He and his wife are in a hotel room now on the island (the photo above is of James and Maureen at their wedding in 2009), but if the New York City marathon hadn’t been cancelled, they would still be in their damaged, raw sewage-sodden apartment. There’s a story there. The marathon has only just been cancelled, as Mayor Michael Bloomberg had originally decided to let it go ahead, insisting it would not divert resources from dealing with the aftermath of Sandy.  Ironically, former mayor Rudy Giuliani was saying in Sydney on Wednesday that New York could cope with anything, and local authorities could handle it better than the federal government.

When I asked James if he knew that Giuliani was in Sydney when the storm hit, he laughed: “Bloomberg was quoting Giuliani when he said the marathon would go ahead.”

But then, of course, the backlash came. I mean how bloody insensitive would it have been to allow the race to start from Staten Island, which along with New Jersey, had bore the brunt of the storm.

Part of that backlash came from James’ son, Bryan, who lives and works in Bangkok. (That’s him on the right in the photo above, with his father and his sister, Clare.) He wanted to help his father, so he asked his 500 friends on Facebook to email Mayor Bloomberg to tell him to stop the marathon. Again, the power of the social media worked to convince the mayor to call off the race.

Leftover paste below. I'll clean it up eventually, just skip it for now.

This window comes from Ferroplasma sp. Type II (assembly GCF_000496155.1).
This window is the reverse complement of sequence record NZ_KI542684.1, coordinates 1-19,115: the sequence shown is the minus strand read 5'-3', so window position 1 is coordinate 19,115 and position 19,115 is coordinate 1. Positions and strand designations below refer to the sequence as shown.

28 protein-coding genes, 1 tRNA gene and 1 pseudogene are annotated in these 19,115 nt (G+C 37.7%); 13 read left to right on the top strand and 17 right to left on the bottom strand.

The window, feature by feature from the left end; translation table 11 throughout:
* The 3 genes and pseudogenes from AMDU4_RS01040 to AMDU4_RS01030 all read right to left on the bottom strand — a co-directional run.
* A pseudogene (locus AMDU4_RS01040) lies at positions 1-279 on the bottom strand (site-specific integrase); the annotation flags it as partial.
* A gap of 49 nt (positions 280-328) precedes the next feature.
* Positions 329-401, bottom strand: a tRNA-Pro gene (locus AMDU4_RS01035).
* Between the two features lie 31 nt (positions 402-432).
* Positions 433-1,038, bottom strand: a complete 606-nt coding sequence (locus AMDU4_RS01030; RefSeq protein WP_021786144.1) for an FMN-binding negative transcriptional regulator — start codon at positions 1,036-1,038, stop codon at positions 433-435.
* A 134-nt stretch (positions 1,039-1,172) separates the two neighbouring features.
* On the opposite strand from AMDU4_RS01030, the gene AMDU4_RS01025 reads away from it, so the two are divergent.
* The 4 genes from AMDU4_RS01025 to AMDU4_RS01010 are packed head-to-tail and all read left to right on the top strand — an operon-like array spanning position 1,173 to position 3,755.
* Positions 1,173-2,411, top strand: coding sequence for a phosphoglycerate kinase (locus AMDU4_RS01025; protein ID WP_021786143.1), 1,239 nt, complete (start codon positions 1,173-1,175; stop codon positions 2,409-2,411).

This meant that victims like James and Maureen could move into hotels like the Hampton Inn Hilton, after they cancelled marathoners’ reservations. A victory for the social media, common sense and Bryan McCausland. Good on you, Bryan, who was born and bred in Melbourne. His father and I came to Australia in 1971, but James moved back to New York three years ago with his second wife, Maureen, whom he met when he was recovering from a serious cancer operation.

So any disappointed marathoners, who had to go home or move somewhere else, should feel good that victims of the worst recorded storm in U.S. history are benefitting from the cancellation of the race.

At the end of our conversation, I told James I was glad I called, and that he and Maureen were still alive, but sad that they had lost everything. He replied: “We’ll get through it, Tom, don’t worry.”

Spoken like a true New Yorker.

President Obama, I know the election is only a long weekend away. But make yourself feel better. Go visit Staten Island, and speak to some of those 47 per cent of Americans Mitt Romney doesn’t have time for, and make them feel better.

2 thoughts on “Memo to Obama: How can anyone forget Staten Islanders?

  1. That brings Sandy home.

    Interested to see the Economist are (only narrowly) backing Obama to be President again. It gave my view of American politics a jolt to realise the sage and independent UK based thinkers have a far more positive view of Romney’s candidacy that I do.

Leave a Reply

Fill in your details below or click an icon to log in: Logo

You are commenting using your account. Log Out /  Change )

Google photo

You are commenting using your Google account. Log Out /  Change )

Twitter picture

You are commenting using your Twitter account. Log Out /  Change )

Facebook photo

You are commenting using your Facebook account. Log Out /  Change )

Connecting to %s